Almost daily I am reminded of the precious commodity called time and of my own human inability to recall all of the stories of its passing.

When you browse the parenting and family aisle of the bookstore, you may as well be browsing the archives of MY story. In the 17 years since that first tiny, slimy baby girl made her way into the deepest parts of my heart, my wild story has been woven to create a full treasury of lessons learned and taught.

I've never read a parenting book I fully understood or agreed with - and I've never read one I didn't learn something from. I've never met a mom who didn't teach me something about myself or experienced a day that didn't rock my world about some belief I though was black and white.

I am often asked for parenting or marriage advice. Not because I'm perfect- but, because I've walked a long way. 

I've spoken many times about writing a book or a blog. I say it'll be called "Diapers to Dating" because, that is the story of my day. 
- I change my son's diaper while discussing dating and sex with my daughter
- I debate and discuss sleep training and reasonable curfew times with my husband and then turn around and research "ADHD treatments" and "how to fill out the college FAFSA form if you're divorced" - all in one sitting.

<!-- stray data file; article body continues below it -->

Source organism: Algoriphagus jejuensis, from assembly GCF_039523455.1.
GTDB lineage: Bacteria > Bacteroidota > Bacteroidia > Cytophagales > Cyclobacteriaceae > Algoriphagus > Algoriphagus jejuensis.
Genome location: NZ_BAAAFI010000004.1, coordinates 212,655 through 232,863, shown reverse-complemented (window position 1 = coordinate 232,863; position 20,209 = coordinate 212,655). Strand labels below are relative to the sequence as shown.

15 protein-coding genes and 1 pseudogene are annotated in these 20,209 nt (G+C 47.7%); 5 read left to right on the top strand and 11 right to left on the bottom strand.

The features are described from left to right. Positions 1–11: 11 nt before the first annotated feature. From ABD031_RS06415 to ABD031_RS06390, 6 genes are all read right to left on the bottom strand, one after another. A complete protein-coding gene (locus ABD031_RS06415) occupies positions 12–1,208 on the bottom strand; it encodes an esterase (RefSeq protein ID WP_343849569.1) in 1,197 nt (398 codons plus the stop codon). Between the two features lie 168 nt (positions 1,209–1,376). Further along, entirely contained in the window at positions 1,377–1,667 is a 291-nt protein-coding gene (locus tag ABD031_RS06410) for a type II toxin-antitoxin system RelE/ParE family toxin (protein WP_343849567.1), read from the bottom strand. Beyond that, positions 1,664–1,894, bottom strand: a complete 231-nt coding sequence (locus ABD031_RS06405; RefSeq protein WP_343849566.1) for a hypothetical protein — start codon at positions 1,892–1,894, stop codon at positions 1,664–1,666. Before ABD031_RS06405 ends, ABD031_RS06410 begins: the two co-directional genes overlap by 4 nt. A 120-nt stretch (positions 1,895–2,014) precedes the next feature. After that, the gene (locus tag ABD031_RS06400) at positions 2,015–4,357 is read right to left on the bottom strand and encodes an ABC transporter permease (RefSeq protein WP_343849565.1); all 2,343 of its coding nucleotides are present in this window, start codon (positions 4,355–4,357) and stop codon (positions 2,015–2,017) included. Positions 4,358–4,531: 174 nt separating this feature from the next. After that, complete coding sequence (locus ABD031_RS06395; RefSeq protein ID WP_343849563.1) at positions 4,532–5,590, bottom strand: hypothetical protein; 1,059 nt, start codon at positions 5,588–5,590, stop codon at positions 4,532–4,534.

- I attempt to assemble healthy meals in the face of days that are too short and grocery stores that are too busy
- I try to obey the word of God above the latest and greatest parenting or relationship fad or trend 

and, I do it all knowing that I'll mess a lot of it up- I'll get some of it right - but, through it all I'll love my family fiercely and completely every day. 

I've decided today is the day I start my blog. Not because I hope you read it or because I think I have a great solution to any issue you may have. But, because I've said I want to and, my children are watching. 

This "parenting" blog IS, in it's very existence, a parenting move. My children are watching and what do I want them to see?

I want them to see me EXECUTING my hopes and dreams. 


Because I want to look into all five of those sets of eyes and be able to say:

"YOU, my child, can and should pursue and execute your ideas. Put pen to paper, shoe leather to pavement, wings in the sky...whatever it be in action, to live your life fully and completely- To lay down at the end of your day fully exhausted and completely excited to wake up and do more. Even if you turn around and say blah- I don't actually like's TRIED, do not wait, do not be afraid to grab your ideas and LIVE them."

That's why. 

So, I will blog. I will blog about the small and big things I know, learn, believe and experience. I will blog about being called mom, about marriage, about my body...about the human experience of being a woman in a house, doing my best to love my husband and to raise great humans.

Welcome to my blog!